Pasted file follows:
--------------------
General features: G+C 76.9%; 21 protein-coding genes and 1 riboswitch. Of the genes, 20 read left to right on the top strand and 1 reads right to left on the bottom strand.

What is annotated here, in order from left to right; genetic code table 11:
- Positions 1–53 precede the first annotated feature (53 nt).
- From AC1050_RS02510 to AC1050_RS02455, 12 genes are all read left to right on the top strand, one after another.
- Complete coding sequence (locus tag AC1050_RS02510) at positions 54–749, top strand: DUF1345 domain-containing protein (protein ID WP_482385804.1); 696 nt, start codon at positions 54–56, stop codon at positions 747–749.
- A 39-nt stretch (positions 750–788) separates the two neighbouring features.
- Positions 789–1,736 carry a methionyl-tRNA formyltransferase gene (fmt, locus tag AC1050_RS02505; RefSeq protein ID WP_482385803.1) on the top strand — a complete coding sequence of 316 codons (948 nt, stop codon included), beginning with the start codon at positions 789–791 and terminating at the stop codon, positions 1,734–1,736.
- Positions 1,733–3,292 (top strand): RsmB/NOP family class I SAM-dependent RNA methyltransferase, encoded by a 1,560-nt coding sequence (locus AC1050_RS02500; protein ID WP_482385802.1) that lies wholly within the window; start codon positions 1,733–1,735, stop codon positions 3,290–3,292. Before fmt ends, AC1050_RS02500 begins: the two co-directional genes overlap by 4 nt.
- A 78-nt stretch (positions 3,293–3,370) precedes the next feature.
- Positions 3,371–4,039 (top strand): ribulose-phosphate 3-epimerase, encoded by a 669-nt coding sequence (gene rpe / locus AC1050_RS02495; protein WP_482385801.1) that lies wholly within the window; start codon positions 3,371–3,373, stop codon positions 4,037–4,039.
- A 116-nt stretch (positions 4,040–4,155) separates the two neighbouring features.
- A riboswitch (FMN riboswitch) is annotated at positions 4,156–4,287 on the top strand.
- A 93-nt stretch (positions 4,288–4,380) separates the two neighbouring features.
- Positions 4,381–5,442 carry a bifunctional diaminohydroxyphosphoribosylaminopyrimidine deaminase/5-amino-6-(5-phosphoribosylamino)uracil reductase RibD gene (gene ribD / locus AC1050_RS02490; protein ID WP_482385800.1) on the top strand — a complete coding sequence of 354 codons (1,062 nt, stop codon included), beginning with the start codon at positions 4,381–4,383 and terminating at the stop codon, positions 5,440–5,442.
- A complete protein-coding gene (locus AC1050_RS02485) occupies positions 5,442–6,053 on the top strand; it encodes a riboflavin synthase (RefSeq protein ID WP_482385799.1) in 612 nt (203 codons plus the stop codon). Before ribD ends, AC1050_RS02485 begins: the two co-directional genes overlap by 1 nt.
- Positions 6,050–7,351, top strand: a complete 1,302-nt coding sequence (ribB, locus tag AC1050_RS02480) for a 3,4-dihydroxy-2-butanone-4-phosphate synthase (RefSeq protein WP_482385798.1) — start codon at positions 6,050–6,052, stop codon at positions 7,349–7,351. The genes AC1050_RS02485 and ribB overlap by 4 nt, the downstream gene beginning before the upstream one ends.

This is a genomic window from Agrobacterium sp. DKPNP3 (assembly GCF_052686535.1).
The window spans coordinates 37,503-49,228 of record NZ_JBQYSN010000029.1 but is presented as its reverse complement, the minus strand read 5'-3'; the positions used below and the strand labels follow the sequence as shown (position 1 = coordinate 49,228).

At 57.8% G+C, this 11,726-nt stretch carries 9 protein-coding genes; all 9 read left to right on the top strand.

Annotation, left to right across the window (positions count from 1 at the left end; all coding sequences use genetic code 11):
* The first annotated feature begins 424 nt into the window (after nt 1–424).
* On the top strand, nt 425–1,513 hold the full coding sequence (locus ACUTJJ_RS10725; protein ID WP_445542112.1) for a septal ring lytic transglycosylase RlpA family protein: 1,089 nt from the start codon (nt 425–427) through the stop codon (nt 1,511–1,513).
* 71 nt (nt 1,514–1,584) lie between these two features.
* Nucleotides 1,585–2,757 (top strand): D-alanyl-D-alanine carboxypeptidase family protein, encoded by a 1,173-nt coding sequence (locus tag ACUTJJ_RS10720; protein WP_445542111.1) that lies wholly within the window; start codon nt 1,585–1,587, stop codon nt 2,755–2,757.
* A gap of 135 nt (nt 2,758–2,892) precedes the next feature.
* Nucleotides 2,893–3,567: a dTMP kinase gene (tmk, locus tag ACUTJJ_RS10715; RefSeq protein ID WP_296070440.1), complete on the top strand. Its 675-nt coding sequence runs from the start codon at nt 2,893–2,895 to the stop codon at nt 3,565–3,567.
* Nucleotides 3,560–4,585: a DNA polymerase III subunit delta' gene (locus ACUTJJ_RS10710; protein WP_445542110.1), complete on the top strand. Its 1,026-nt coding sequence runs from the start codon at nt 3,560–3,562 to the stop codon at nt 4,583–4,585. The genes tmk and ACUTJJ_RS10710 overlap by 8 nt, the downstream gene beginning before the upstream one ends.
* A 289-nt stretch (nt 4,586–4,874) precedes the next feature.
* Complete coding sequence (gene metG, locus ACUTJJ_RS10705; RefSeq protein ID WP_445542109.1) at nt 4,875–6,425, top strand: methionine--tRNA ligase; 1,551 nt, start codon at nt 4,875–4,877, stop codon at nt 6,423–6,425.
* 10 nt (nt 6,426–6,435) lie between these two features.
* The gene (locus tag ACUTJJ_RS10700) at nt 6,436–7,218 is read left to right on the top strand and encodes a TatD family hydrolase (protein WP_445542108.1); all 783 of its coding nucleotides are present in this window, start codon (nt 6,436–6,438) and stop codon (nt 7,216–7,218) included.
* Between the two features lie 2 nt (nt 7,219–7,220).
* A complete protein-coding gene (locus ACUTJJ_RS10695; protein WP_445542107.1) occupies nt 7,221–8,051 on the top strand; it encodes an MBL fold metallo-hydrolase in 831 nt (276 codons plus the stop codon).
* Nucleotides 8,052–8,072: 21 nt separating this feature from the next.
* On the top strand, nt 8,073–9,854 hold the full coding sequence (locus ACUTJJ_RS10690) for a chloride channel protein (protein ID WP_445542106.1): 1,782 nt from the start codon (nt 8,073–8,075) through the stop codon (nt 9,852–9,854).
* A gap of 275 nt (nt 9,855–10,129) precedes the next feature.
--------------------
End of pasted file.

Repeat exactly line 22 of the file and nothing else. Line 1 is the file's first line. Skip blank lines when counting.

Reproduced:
* On the top strand, nt 425–1,513 hold the full coding sequence (locus ACUTJJ_RS10725; protein ID WP_445542112.1) for a septal ring lytic transglycosylase RlpA family protein: 1,089 nt from the start codon (nt 425–427) through the stop codon (nt 1,511–1,513).